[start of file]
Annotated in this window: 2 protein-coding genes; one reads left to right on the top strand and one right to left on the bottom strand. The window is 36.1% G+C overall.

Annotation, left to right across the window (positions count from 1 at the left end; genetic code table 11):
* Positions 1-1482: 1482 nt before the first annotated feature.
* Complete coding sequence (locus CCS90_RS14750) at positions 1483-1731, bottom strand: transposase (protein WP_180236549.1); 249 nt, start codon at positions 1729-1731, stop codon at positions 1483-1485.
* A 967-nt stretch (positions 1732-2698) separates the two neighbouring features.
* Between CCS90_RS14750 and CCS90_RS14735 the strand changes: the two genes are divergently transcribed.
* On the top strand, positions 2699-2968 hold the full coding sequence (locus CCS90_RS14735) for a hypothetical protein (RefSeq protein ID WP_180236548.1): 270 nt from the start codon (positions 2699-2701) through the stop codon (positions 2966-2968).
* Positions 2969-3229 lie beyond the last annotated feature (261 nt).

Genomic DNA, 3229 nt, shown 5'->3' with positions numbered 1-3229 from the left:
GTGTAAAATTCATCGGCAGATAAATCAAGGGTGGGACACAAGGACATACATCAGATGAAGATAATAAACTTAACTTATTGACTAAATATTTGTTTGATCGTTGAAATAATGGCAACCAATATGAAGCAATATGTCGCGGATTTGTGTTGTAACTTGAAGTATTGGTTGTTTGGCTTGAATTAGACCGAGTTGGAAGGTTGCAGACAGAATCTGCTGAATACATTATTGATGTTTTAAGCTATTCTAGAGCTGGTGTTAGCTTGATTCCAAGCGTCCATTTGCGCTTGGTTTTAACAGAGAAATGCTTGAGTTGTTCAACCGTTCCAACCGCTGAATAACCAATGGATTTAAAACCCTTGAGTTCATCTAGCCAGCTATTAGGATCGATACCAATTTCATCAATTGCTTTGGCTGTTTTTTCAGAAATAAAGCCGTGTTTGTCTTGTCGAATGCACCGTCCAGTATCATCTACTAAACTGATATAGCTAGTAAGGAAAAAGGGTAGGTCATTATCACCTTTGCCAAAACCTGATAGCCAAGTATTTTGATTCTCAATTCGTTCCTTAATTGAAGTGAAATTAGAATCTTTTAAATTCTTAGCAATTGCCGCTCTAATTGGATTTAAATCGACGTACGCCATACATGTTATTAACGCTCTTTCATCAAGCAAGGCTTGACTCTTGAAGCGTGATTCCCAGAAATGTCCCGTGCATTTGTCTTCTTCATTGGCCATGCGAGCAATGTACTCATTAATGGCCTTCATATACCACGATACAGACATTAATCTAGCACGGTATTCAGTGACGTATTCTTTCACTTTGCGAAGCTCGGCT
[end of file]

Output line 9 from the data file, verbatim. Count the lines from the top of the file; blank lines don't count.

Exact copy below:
Genomic DNA, 3229 nt, shown 5'->3' with positions numbered 1-3229 from the left: